Re: Questions on impedance matching


Ted Rook
 

Hi Goran,

if I understand correctly the system is bandwidth limited two ways, first because the forward
path through the amplifier is bandwidth limited, and also because the amplifier feedback
network is usually bandwidth limited. The wanted signal sent by the amplifier into the line is
therefore bandwidth limited. It follows that reflected energy is already bandwidth limited
before it passes through the feedback network. I would like to understand your question
better, perhaps I have not understood? Please can you explain your thoughts?

Ted

On 13 Feb 2018 at 19:04, Göran Krusell wrote:

Hi Ted,

is the last part of your discussion correct? I am not all that convinced
since your are not taken
the limited amplifier bandwidth into account.

Göran



2018-02-13 18:37 GMT+01:00 Ted Rook <rooknrol@...>:

David, I believe the following to be accurate but I am no physicist :-)

The reflection arrives back at the source with a delay that is
proportional to twice the distance
between source and load, the reflection is travelling at approximately
half the speed of light.

For the sake of argument assume the signal is a 20kHz sinewave, the period
is 50usec, the
half-period is 25usec. Here is a question, given that the reflection
travels at half the speed of
light how long would the line have to be for the reflection to arrive back
at the source with a
delay of one half period, 25usec?

This question can be rephrased: The line is 5 feet long, the reflection
travels at half the speed
of light, the signal is 20kHz sinewave, the reflection arrives having
travelled 10ft with a small
delay, what fraction of one period (50usec) is this delay?

The amplifiers in question are negative feedback amplifiers. The physical
length of the
feedback path around which the feedback signal must travel from the
amplifier output in
order to reach the input network and do its work is a small distance,
inches. The feedback
signal travels this path at approximately half the speed of light. The
reflection signal arrives
back at the source after a delay analysed in the paragraph above. It is
attenuated and the
residual is summed at the output and combines with the feedback signal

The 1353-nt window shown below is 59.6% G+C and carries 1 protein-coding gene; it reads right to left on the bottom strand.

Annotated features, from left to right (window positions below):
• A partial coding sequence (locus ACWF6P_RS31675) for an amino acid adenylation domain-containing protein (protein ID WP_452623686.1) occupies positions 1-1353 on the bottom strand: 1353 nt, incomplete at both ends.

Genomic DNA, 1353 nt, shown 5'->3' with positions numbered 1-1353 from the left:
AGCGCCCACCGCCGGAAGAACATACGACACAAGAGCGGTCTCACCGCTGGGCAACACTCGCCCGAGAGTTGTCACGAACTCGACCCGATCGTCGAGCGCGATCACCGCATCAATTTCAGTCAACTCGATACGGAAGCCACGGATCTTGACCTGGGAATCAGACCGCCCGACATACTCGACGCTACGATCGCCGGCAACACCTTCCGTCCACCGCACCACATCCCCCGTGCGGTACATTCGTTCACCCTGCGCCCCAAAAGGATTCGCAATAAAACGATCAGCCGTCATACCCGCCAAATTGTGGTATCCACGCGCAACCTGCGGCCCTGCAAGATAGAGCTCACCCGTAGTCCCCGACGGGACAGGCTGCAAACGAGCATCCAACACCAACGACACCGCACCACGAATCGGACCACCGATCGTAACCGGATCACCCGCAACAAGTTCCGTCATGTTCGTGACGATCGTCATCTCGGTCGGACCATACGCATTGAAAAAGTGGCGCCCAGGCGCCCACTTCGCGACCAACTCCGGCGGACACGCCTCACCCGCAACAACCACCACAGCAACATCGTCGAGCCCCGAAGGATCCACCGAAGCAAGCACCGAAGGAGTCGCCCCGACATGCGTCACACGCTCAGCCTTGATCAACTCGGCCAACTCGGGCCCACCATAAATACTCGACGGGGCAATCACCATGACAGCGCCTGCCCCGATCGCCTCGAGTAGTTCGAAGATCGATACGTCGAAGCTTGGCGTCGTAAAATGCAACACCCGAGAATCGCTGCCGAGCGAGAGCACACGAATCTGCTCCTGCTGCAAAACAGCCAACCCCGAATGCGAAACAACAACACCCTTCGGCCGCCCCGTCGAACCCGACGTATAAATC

that travels back to
the input network of the amplifier. Because the distance around the
negative feedback loop is
small the feedback signal arrives back at the input very quickly, and long
before the reflection
arrives from the load which is 5ft away. The situation might be summarized
this way: the
negative feedback loop is very fast compared to the reflections coming
back from the load.
Errors induced by reflections are cancelled out immediately by the
feedback loop.

Ted




On 13 Feb 2018 at 8:55, David Berlind wrote:

@tedR

Thanks so much for your various responses.The link to Dr. Leach's work is
FANTASTIC.
Probably enough bedtime reading for a year or more (at the pace I consume
such texts). I
may have to build that Fisher KX-200 for fun. The voltage-db and power-db
conversions were
very helpful. In your opinion, is there a typical target decibel
improvement? Regarding
reflections, I'm glad I have company in @jafinch78 on the confusion front
(I'm not alone!).
You said "In this condition reflected energy is attenuated by the source
impedance behaving
as a low impedance sink." I thought I saw or read somewhere that the
refections interfere
with the output signal in transit. For example if the reflection is 180
degrees out of phase, it
practically cancels the signal. Do I have that incorrect? I'm trying to
understand why distance
or frequency renders this effect moot in audio. Seems like it's just
physics to me (yes, we're
at the limits of my understanding!).

thank you.







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